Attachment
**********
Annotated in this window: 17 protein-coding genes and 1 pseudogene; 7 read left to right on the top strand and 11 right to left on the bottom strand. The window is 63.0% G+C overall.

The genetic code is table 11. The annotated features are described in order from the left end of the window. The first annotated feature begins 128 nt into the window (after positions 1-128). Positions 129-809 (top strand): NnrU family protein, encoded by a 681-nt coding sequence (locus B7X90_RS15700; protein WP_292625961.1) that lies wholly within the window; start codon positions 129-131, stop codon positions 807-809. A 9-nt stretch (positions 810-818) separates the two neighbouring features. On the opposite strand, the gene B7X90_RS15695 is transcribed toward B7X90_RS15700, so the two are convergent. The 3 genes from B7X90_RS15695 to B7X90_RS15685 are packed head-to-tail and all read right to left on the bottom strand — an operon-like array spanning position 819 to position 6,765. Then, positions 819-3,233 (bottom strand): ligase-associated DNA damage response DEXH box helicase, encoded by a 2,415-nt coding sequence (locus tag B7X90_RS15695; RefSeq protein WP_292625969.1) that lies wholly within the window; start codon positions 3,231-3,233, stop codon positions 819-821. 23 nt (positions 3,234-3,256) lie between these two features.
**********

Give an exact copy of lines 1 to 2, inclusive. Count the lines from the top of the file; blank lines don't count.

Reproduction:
Annotated in this window: 17 protein-coding genes and 1 pseudogene; 7 read left to right on the top strand and 11 right to left on the bottom strand. The window is 63.0% G+C overall.

The genetic code is table 11. The annotated features are described in order from the left end of the window. The first annotated feature begins 128 nt into the window (after positions 1-128). Positions 129-809 (top strand): NnrU family protein, encoded by a 681-nt coding sequence (locus B7X90_RS15700; protein WP_292625961.1) that lies wholly within the window; start codon positions 129-131, stop codon positions 807-809. A 9-nt stretch (positions 810-818) separates the two neighbouring features. On the opposite strand, the gene B7X90_RS15695 is transcribed toward B7X90_RS15700, so the two are convergent. The 3 genes from B7X90_RS15695 to B7X90_RS15685 are packed head-to-tail and all read right to left on the bottom strand — an operon-like array spanning position 819 to position 6,765. Then, positions 819-3,233 (bottom strand): ligase-associated DNA damage response DEXH box helicase, encoded by a 2,415-nt coding sequence (locus tag B7X90_RS15695; RefSeq protein WP_292625969.1) that lies wholly within the window; start codon positions 3,231-3,233, stop codon positions 819-821. 23 nt (positions 3,234-3,256) lie between these two features.